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Riyadh is clear: No deal until 2024 elections

The current Biden administration is of little interest to the royal palace, sources in Riyadh say, adding that only once the votes are cast will it potentially decide on what's next.

U.S. Secretary of State Antony Blinken and Crown Prince Mohammed bin Salman in Jeddah, Saudi Arabia, June 7, 2023. Source: Twitter.
U.S. Secretary of State Antony Blinken and Crown Prince Mohammed bin Salman in Jeddah, Saudi Arabia, June 7, 2023. Source: Twitter.
Majdi Halabi
Majdi Halabi

There has been a flurry of reports from U.S. officials on the possible normalization deal between Saudi Arabia and Israel under American auspices. Such reports dovetail with similar claims about a year ago that turned out to be divorced from reality. The United States probably wants to create a new dialogue with Riyadh, and as a result, normalization with Israel has come up. 

The Saudis have been listening and responding with questions and demands of their own. Most of the requests that have come out of Mohammed bin Salman’s office deal with the United States rather than with Israel. 

The Americans have tried to convince the Saudis that Israel’s government is not ready for concrete steps and for resuming negotiations with the Palestinians; instead, they offered that Jerusalem make preliminary gestures such as announcing a settlement moratorium in Judea and Samaria (including east Jerusalem) and other measures to make life easier for Palestinians.

The Saudis, on the other hand, have not been impressed by the U.S. offers, and insist that Israel take meaningful steps and enter into a real peace process with the Palestinians, regardless of the makeup of the government. 

The Saudi palace knows full well that neither Benny Gantz nor Yair Lapid would be willing to sit in a government with Prime Minister Benjamin Netanyahu or allow him to bask in the sunlight of having made peace with the kingdom. The Saudis also don’t want to give Joe Biden’s administration a present in the midst of the U.S. presidential campaign, in part because of the bad blood stemming from his attacks on bin Salman over the killing of Jamal Khashoggi. 

Senior officials in Saudi Arabia have also said that recent public-opinion polls show that an overwhelming majority of Saudis support peace with Israel—but only after the Palestinian issue is resolved.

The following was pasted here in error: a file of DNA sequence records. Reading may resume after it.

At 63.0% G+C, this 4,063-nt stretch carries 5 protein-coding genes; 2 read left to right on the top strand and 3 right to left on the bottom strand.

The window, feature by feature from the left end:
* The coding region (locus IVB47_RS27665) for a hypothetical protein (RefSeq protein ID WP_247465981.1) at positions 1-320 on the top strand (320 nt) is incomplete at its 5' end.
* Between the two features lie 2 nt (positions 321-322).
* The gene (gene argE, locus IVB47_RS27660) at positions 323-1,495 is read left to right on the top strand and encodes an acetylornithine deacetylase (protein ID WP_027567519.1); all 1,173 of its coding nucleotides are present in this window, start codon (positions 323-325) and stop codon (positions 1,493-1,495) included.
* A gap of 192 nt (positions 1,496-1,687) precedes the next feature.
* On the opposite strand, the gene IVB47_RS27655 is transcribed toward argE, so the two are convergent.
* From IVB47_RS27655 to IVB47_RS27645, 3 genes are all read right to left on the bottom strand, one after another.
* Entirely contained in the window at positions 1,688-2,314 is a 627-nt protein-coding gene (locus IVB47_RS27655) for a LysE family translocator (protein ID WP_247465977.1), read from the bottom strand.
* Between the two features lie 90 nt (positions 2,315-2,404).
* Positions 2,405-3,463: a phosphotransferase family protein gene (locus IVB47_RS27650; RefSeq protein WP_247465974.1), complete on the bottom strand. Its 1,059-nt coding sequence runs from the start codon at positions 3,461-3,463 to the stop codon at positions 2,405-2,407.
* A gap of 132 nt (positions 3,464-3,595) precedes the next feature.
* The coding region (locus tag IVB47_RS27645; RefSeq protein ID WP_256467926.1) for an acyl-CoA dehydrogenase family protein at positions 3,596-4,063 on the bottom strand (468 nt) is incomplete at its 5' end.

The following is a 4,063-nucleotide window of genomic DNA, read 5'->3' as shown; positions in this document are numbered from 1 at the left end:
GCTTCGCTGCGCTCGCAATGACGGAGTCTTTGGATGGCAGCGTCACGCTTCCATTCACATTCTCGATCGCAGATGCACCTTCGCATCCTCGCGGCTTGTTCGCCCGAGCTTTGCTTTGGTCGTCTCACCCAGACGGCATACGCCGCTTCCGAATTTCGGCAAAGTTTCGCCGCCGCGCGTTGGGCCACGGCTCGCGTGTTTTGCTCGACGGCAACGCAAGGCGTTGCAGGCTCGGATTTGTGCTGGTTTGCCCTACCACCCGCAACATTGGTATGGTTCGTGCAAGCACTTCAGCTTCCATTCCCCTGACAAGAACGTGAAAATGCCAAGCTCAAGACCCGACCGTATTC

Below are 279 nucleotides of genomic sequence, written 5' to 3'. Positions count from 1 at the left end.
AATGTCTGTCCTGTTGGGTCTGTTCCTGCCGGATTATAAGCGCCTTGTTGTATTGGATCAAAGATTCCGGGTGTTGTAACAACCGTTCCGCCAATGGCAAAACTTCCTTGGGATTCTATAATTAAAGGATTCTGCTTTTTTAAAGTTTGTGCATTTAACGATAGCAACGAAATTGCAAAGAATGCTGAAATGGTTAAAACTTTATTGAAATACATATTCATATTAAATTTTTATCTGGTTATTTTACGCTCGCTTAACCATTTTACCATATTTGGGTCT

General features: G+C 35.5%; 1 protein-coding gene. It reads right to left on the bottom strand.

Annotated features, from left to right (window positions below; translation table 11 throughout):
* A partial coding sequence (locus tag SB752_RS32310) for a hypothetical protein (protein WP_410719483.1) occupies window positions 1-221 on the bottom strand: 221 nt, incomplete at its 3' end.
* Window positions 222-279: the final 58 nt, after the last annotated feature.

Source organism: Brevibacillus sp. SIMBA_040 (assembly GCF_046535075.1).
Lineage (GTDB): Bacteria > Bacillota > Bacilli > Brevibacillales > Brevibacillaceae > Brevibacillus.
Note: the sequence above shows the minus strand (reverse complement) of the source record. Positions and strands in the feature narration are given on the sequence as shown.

MBS is unlikely to modify his terms for a deal with Israel at this point. What’s more, it appears that when it comes to handling the “Israeli” portfolio vis-a-vis the Americans, it is King Salman who is calling the shots, leaving MBS to deal with the requests made by Washington. The senior officials have also noted that Saudi Arabia’s requests include sophisticated weapon systems (among them F-35 fighter jets), creating nuclear power capabilities, a defense alliance, setting oil prices, preserving Saudi Arabia’s status as the leader of the Arab-Muslim worlds and a whole host of agreements on energy and trade.

Saudi Arabia today is at a much more optimal place than it was a decade ago: It is courted by practically every world power—from China and rich southeast Asian powers to Russia and the European Union, as well as by the United Kingdom, which has been trying to become an influential global country once again. 

The current Biden administration is of little interest to the royal palace, sources in Riyadh say, adding that the kingdom will wait until the outcome of the 2024 election is clear before potentially deciding on what’s next. Until then, Netanyahu must rethink the current makeup of the coalition and the way he has conducted himself vis-a-vis the Palestinians, according to a senior Saudi source. 

Majdi Halabi is the Israel affairs correspondent for the London-based Arabic-language news website “Elaph.”

Originally published by Israel Hayom.

The opinions and facts presented in this article are those of the author, and neither JNS nor its partners assume any responsibility for them.
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